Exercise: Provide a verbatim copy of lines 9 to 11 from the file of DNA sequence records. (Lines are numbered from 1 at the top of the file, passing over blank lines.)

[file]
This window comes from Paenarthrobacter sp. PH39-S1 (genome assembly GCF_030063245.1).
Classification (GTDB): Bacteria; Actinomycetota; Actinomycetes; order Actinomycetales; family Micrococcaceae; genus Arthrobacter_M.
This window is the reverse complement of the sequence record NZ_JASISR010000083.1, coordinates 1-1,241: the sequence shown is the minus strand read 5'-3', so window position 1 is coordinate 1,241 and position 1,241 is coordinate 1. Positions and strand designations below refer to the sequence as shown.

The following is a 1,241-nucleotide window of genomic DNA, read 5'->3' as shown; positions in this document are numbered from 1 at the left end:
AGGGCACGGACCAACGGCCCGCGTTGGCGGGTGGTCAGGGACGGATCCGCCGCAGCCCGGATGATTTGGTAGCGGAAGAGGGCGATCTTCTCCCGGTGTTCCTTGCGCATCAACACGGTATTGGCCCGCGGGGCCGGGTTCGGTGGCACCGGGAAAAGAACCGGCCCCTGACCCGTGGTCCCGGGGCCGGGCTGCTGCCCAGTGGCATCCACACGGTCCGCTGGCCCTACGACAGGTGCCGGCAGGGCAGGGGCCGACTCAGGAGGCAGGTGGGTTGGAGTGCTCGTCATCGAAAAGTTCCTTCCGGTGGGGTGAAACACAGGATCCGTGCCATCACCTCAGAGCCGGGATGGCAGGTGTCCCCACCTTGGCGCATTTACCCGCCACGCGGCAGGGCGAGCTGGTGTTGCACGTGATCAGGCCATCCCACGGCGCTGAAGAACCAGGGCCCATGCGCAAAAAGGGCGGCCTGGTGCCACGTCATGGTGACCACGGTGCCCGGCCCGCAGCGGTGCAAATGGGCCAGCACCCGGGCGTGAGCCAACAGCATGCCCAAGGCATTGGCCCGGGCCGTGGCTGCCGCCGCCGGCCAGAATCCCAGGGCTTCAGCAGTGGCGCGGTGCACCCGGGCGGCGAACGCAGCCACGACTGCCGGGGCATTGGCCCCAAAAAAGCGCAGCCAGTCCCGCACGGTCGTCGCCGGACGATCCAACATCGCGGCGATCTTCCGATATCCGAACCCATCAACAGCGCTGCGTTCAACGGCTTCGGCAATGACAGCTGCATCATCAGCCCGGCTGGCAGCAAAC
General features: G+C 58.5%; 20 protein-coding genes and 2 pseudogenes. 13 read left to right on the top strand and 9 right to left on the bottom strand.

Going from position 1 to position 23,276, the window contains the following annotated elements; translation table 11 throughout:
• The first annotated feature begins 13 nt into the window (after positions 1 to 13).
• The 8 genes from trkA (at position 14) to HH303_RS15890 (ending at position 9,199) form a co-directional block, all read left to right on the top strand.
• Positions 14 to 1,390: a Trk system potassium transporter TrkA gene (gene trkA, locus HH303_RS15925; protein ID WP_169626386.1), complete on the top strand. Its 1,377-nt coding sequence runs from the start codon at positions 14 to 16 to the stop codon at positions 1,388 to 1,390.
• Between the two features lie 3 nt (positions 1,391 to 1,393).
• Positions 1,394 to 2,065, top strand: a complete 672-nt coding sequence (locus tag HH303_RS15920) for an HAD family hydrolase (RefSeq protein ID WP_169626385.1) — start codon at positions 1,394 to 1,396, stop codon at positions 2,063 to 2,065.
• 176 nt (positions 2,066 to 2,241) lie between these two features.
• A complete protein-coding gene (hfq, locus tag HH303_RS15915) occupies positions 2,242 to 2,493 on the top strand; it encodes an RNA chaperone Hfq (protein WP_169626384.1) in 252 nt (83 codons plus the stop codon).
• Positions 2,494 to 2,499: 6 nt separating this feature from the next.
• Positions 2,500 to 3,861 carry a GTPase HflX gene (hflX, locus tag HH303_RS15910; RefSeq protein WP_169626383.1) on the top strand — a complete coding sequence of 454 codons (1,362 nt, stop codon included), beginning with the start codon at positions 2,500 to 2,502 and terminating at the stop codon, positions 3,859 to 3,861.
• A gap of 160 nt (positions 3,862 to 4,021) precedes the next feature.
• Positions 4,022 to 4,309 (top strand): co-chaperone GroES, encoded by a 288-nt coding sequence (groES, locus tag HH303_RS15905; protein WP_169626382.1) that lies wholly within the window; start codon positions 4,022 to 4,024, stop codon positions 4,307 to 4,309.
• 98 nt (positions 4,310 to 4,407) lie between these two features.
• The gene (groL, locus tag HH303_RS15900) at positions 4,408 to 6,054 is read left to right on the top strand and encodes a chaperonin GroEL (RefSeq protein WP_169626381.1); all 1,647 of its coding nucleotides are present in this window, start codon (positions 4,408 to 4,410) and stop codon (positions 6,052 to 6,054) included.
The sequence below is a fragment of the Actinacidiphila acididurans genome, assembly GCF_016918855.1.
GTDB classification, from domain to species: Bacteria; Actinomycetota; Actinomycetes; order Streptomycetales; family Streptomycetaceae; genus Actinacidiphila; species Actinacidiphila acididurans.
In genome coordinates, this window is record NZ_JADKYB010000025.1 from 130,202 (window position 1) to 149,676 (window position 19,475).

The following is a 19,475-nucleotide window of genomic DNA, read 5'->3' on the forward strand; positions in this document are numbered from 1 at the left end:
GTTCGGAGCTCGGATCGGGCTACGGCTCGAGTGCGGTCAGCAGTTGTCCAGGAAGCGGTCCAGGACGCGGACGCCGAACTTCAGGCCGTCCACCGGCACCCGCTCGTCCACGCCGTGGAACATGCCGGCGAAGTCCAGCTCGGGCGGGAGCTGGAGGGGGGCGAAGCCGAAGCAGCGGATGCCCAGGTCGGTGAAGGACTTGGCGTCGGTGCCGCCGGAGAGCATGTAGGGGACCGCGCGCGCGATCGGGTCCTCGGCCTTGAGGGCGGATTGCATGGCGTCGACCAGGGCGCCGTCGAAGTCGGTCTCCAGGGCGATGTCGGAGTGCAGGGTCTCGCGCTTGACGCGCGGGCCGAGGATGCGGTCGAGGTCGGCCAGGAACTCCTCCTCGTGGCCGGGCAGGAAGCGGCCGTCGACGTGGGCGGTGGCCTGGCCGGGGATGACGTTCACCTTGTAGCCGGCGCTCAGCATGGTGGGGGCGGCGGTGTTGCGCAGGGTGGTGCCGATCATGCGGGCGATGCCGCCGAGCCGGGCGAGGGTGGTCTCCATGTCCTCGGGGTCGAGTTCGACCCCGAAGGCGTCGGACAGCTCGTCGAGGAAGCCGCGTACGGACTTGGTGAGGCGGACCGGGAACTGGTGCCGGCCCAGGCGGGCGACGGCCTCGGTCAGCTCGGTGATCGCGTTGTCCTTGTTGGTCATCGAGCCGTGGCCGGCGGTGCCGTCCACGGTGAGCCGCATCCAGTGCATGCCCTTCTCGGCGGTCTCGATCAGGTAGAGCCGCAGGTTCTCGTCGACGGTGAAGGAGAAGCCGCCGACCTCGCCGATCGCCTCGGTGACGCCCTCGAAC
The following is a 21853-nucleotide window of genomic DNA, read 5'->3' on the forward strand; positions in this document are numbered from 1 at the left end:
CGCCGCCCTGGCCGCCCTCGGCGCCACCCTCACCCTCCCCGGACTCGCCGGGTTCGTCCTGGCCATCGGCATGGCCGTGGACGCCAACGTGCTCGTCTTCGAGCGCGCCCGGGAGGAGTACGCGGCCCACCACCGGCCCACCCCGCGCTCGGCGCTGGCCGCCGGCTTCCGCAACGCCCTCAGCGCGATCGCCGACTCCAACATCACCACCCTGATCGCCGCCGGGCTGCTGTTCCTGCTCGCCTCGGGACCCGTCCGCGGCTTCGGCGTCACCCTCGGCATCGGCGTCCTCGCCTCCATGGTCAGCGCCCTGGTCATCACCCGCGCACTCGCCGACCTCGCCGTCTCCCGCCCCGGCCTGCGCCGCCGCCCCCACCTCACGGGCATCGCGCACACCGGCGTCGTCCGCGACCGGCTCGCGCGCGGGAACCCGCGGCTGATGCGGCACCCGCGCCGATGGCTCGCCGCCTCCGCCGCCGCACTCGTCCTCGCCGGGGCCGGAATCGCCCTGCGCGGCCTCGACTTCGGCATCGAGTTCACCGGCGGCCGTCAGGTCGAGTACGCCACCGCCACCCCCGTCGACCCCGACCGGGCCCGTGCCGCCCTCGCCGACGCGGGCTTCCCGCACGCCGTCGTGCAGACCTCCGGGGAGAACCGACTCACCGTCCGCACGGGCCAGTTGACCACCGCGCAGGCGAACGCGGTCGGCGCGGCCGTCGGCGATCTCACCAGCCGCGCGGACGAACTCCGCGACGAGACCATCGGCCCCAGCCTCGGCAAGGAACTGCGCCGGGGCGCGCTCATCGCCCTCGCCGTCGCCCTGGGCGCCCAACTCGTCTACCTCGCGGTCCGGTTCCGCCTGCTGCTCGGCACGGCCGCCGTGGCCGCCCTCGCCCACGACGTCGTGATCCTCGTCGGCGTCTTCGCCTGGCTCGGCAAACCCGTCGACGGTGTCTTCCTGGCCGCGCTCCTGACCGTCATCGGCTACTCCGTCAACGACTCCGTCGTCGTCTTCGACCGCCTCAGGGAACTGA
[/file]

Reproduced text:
• The 8 genes from trkA (at position 14) to HH303_RS15890 (ending at position 9,199) form a co-directional block, all read left to right on the top strand.
• Positions 14 to 1,390: a Trk system potassium transporter TrkA gene (gene trkA, locus HH303_RS15925; protein ID WP_169626386.1), complete on the top strand. Its 1,377-nt coding sequence runs from the start codon at positions 14 to 16 to the stop codon at positions 1,388 to 1,390.
• Between the two features lie 3 nt (positions 1,391 to 1,393).